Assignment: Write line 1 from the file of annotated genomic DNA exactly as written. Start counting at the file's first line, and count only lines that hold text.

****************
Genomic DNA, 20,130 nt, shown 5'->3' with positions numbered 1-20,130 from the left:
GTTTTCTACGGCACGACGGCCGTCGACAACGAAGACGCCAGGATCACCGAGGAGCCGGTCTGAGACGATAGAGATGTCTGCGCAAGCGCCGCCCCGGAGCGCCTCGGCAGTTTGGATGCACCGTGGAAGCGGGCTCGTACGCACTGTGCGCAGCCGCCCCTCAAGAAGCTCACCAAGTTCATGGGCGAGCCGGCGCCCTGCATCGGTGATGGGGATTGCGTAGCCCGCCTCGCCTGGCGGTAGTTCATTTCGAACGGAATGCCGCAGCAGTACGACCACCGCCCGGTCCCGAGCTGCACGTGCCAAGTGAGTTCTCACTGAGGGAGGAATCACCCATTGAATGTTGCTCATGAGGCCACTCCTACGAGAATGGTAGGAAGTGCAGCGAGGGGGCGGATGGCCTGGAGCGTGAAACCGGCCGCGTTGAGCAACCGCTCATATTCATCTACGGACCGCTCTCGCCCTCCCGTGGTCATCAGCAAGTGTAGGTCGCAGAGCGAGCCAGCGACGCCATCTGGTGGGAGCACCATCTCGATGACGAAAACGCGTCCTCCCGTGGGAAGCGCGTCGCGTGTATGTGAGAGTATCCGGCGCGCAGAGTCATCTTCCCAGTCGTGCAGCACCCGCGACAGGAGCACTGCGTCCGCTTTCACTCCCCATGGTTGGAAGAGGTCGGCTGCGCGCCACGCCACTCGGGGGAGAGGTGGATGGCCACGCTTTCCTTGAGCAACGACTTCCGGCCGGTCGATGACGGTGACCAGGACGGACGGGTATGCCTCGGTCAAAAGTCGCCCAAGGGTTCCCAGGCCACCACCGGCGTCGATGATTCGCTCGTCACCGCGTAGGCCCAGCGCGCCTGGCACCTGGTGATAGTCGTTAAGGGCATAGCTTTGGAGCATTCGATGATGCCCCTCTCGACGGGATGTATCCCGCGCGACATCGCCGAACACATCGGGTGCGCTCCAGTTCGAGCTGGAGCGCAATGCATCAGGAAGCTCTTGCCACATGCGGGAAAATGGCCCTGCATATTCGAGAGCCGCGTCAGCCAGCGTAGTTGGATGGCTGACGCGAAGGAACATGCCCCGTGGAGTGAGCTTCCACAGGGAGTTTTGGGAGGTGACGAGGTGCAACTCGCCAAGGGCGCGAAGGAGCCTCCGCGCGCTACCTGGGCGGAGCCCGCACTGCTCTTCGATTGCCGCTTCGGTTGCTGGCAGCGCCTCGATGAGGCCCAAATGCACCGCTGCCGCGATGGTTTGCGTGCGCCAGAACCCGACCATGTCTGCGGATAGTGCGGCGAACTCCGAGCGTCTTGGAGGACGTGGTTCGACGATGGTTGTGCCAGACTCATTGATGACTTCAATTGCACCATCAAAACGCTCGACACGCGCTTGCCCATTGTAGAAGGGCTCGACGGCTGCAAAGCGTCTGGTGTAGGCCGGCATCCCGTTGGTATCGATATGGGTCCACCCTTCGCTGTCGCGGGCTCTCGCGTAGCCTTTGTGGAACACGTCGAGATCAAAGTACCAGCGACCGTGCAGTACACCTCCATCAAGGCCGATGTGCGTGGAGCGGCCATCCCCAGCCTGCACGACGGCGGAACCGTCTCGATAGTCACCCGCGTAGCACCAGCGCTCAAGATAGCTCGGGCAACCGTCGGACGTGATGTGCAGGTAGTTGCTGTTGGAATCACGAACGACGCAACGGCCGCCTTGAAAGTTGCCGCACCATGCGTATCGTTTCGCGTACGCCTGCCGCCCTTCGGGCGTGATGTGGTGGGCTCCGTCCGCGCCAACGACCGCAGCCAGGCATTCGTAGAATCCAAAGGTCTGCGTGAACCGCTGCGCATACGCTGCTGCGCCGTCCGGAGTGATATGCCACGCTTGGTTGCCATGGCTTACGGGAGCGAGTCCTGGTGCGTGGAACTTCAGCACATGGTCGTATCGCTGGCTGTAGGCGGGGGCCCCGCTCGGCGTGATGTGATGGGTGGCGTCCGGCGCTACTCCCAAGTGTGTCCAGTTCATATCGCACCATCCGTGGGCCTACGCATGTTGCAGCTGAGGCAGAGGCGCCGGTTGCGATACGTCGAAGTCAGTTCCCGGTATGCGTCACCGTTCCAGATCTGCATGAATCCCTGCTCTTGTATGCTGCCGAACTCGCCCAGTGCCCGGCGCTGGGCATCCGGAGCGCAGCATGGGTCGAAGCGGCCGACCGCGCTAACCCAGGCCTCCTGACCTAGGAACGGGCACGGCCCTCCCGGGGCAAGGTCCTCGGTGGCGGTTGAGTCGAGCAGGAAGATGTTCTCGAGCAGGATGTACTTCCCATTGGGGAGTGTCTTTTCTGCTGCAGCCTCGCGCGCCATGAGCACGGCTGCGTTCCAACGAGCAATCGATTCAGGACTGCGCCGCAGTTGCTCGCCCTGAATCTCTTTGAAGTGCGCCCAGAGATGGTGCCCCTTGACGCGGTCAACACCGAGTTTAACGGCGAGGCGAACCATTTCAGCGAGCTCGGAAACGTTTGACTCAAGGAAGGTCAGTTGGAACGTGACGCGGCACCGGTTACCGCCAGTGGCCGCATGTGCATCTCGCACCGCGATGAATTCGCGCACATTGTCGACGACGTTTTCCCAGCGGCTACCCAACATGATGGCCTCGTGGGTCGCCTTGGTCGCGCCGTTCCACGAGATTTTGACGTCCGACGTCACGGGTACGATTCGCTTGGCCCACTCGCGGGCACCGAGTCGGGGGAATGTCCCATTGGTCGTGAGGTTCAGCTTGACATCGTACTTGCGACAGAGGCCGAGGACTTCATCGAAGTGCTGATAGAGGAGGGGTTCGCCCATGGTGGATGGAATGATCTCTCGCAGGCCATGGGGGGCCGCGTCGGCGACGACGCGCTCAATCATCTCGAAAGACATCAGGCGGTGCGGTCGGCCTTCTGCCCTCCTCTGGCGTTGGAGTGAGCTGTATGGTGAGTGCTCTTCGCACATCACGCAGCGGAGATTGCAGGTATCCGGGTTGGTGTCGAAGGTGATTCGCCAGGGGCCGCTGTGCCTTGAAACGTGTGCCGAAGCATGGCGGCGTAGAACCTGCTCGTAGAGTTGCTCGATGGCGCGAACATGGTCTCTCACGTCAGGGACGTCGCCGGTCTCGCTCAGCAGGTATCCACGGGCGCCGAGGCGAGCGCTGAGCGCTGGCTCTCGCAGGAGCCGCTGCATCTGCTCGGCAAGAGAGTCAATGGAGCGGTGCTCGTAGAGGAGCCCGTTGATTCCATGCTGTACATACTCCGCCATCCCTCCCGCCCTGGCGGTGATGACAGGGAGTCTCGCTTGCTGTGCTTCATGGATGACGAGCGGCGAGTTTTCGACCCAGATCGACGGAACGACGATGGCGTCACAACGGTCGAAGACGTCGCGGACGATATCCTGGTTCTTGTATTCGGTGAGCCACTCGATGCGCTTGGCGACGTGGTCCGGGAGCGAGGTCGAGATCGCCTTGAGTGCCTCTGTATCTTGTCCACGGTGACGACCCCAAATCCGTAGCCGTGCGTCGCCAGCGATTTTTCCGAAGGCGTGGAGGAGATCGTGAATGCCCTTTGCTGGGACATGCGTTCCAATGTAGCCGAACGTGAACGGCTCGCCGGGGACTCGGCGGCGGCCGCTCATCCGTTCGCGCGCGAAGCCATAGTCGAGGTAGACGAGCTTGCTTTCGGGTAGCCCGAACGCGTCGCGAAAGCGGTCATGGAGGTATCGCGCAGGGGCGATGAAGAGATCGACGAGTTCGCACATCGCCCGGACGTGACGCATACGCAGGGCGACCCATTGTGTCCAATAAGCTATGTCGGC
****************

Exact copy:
Genomic DNA, 20,130 nt, shown 5'->3' with positions numbered 1-20,130 from the left: